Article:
• The aspects of the invention will be realized and attained by means of the elements and combinations particularly pointed out in the appended claims. Also, the described combination of the features of the invention is not be understood as a limitation, and all the features can be combined in other constellations without departing from the spirit of the invention. It is to be understood that both the foregoing general description and the following detailed description are exemplary and explanatory only and are not restrictive of the invention as described.
  • Brief Description of the Drawings
  • FIG. 1
    is a simplified block diagram of a computer system for workflow management including a workflow engine and a workflow manager according to the present invention;
    FIG. 2
    shows details of the workflow manager using a rule set;
    FIG. 3
    shows the workflow manager including a notifying component; and
    FIG. 4
    is a simplified flow chart of a method for performing workflow management according to the present invention.
    Detailed Description of the Invention
  • FIG. 1 is a simplified block diagram of a computer system 999 for workflow management including a workflow engine 100 and a workflow manager 200 according to the present invention. The workflow engine 100 and the workflow manager 200 can communicate over an interface 501 and can both be run by one or more computers 900. The computer system 999 can include further computing devices 910, 920, such as client devices like mobile phones, PDAs, desktop computers, laptop computers, etc. These devices can communicate with the workflow computer 900 over a network, such as a local area network (LAN), a wide area network (WAN) or the Internet. In the case of using mobile devices, at least parts of the network can be operated by wireless technology.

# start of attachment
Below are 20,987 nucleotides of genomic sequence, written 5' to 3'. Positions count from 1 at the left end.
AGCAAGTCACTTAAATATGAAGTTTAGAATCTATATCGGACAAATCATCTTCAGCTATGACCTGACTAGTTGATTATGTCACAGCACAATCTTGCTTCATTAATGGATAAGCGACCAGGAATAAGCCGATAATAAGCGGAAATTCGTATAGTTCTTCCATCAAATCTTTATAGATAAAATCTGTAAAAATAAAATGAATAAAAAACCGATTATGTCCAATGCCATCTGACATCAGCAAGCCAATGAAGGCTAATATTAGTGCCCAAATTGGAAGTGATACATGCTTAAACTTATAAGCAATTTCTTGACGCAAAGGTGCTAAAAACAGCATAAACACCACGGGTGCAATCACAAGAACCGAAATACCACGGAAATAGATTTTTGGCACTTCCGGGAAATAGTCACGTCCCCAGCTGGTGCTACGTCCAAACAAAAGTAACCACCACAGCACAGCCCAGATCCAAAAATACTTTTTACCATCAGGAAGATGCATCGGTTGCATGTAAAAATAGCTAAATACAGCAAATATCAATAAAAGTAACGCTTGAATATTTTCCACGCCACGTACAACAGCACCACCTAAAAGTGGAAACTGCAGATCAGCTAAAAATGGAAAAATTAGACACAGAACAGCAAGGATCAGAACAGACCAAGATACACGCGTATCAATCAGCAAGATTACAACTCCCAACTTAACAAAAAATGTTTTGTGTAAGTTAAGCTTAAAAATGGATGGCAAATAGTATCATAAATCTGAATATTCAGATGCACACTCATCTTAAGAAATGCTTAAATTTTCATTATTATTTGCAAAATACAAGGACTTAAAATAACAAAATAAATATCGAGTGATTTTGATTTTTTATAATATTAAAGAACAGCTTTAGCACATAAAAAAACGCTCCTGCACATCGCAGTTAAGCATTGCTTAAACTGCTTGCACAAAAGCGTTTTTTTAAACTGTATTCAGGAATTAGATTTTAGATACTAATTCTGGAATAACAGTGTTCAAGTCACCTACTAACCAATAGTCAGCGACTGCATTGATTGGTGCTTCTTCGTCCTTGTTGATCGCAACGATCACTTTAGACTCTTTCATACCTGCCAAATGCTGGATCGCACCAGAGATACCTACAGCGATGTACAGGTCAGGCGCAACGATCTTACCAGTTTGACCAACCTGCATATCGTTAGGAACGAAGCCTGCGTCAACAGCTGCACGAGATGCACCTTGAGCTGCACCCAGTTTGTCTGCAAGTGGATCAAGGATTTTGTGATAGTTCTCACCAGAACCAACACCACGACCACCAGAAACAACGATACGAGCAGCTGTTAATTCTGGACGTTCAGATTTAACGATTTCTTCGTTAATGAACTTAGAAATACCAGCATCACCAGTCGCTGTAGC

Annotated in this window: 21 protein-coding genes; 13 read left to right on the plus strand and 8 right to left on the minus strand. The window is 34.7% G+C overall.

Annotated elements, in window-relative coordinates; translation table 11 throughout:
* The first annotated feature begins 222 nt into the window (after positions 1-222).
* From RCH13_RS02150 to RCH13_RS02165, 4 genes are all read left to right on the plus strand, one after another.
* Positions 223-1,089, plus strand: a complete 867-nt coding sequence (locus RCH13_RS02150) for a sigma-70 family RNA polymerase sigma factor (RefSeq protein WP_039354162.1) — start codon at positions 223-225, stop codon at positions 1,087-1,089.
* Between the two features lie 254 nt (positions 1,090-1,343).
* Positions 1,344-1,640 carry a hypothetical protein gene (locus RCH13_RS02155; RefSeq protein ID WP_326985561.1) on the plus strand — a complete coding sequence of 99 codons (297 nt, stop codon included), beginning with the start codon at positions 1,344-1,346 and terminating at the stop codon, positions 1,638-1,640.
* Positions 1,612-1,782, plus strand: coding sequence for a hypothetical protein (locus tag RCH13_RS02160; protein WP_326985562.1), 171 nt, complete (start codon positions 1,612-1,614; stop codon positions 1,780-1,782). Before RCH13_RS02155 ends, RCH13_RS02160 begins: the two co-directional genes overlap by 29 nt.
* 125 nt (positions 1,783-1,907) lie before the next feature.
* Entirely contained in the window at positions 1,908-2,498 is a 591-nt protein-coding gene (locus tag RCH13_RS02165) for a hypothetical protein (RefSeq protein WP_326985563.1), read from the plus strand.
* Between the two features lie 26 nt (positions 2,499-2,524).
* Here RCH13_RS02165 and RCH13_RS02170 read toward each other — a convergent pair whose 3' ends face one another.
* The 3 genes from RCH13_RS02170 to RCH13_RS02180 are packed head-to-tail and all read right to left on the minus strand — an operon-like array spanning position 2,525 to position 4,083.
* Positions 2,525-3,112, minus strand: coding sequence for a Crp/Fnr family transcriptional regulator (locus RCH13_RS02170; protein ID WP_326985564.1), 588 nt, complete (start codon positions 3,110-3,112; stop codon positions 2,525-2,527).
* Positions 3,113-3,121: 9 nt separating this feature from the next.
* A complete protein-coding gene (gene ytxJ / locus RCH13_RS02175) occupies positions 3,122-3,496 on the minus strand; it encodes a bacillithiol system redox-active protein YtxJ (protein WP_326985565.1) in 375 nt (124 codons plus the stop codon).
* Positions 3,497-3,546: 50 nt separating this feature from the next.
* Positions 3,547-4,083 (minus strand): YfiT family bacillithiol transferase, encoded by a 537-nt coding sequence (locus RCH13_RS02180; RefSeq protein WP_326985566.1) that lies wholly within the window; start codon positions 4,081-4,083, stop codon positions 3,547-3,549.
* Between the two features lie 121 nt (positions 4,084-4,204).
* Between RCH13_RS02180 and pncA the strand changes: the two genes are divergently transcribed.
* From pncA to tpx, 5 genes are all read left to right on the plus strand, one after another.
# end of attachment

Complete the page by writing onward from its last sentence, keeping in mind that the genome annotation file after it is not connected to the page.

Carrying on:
• The workflow engine 100 creates workflow items (151, 152, 153). For example, when a user of the computer system 999 applies for vacation the workflow engine 100 creates a corresponding workflow item for the user's manager. The work flow item represents a small application that allows the manager to approve or reject the vacation request. Each workflow item 151, 152, 153 has a self descriptive part 151', 152', 153' that specifies details for generating a device independent representation 251 of the workflow item 151. The self descriptive part 151', 152', 153' includes meta data for defining at least a part of the semantics of the workflow item 151, 152, 153. In the example above, the workflow item can have a generic yes/no field that is used for approval or rejection by the manager.
  • The workflow manager 200 can generate the device independent representations 251 of the workflow items 151 by using the self-descriptive part 151'. The device independent representations 251 are then transformed 430 into device specific representations 251a, 251b.